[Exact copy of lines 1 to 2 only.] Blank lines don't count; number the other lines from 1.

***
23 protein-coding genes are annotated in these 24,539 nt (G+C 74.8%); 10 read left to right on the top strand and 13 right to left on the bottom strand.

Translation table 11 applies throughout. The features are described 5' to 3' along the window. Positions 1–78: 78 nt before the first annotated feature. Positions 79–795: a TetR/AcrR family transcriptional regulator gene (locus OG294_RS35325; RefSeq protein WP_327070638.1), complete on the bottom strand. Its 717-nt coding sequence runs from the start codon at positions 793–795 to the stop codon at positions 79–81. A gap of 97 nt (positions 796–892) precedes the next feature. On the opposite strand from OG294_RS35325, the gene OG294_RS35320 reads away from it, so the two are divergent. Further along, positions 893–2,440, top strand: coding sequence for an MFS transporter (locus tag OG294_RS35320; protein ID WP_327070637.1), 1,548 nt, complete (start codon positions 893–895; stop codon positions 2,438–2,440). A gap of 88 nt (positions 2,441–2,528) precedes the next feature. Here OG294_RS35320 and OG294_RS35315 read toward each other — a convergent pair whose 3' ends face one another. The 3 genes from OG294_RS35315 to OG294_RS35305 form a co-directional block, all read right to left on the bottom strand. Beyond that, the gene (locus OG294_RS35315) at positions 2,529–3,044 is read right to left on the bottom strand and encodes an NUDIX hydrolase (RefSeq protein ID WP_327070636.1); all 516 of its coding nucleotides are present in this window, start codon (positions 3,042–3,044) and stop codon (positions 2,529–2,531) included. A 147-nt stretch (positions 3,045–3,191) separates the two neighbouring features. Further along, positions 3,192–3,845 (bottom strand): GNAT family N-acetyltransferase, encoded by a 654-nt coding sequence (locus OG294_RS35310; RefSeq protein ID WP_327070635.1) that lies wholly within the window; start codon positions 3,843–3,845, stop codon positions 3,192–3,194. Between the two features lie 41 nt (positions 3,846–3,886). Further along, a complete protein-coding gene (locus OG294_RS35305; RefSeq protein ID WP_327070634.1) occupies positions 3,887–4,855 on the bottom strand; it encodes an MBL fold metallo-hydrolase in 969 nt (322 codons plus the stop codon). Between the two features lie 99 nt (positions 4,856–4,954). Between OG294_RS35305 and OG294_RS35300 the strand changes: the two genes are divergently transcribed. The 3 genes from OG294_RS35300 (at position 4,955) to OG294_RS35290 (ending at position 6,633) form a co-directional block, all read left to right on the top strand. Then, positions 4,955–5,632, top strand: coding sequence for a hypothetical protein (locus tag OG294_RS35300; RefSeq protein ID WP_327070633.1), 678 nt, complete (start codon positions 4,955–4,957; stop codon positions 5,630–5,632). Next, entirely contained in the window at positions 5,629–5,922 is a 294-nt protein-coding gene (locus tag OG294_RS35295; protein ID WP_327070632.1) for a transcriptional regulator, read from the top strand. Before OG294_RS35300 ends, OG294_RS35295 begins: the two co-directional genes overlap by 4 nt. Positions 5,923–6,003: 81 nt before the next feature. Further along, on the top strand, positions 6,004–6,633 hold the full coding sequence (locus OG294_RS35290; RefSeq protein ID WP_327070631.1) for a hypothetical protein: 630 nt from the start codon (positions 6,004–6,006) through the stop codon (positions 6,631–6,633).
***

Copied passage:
23 protein-coding genes are annotated in these 24,539 nt (G+C 74.8%); 10 read left to right on the top strand and 13 right to left on the bottom strand.

Translation table 11 applies throughout. The features are described 5' to 3' along the window. Positions 1–78: 78 nt before the first annotated feature. Positions 79–795: a TetR/AcrR family transcriptional regulator gene (locus OG294_RS35325; RefSeq protein WP_327070638.1), complete on the bottom strand. Its 717-nt coding sequence runs from the start codon at positions 793–795 to the stop codon at positions 79–81. A gap of 97 nt (positions 796–892) precedes the next feature. On the opposite strand from OG294_RS35325, the gene OG294_RS35320 reads away from it, so the two are divergent. Further along, positions 893–2,440, top strand: coding sequence for an MFS transporter (locus tag OG294_RS35320; protein ID WP_327070637.1), 1,548 nt, complete (start codon positions 893–895; stop codon positions 2,438–2,440). A gap of 88 nt (positions 2,441–2,528) precedes the next feature. Here OG294_RS35320 and OG294_RS35315 read toward each other — a convergent pair whose 3' ends face one another. The 3 genes from OG294_RS35315 to OG294_RS35305 form a co-directional block, all read right to left on the bottom strand. Beyond that, the gene (locus OG294_RS35315) at positions 2,529–3,044 is read right to left on the bottom strand and encodes an NUDIX hydrolase (RefSeq protein ID WP_327070636.1); all 516 of its coding nucleotides are present in this window, start codon (positions 3,042–3,044) and stop codon (positions 2,529–2,531) included. A 147-nt stretch (positions 3,045–3,191) separates the two neighbouring features. Further along, positions 3,192–3,845 (bottom strand): GNAT family N-acetyltransferase, encoded by a 654-nt coding sequence (locus OG294_RS35310; RefSeq protein ID WP_327070635.1) that lies wholly within the window; start codon positions 3,843–3,845, stop codon positions 3,192–3,194. Between the two features lie 41 nt (positions 3,846–3,886). Further along, a complete protein-coding gene (locus OG294_RS35305; RefSeq protein ID WP_327070634.1) occupies positions 3,887–4,855 on the bottom strand; it encodes an MBL fold metallo-hydrolase in 969 nt (322 codons plus the stop codon). Between the two features lie 99 nt (positions 4,856–4,954). Between OG294_RS35305 and OG294_RS35300 the strand changes: the two genes are divergently transcribed. The 3 genes from OG294_RS35300 (at position 4,955) to OG294_RS35290 (ending at position 6,633) form a co-directional block, all read left to right on the top strand. Then, positions 4,955–5,632, top strand: coding sequence for a hypothetical protein (locus tag OG294_RS35300; RefSeq protein ID WP_327070633.1), 678 nt, complete (start codon positions 4,955–4,957; stop codon positions 5,630–5,632). Next, entirely contained in the window at positions 5,629–5,922 is a 294-nt protein-coding gene (locus tag OG294_RS35295; protein ID WP_327070632.1) for a transcriptional regulator, read from the top strand. Before OG294_RS35300 ends, OG294_RS35295 begins: the two co-directional genes overlap by 4 nt. Positions 5,923–6,003: 81 nt before the next feature. Further along, on the top strand, positions 6,004–6,633 hold the full coding sequence (locus OG294_RS35290; RefSeq protein ID WP_327070631.1) for a hypothetical protein: 630 nt from the start codon (positions 6,004–6,006) through the stop codon (positions 6,631–6,633).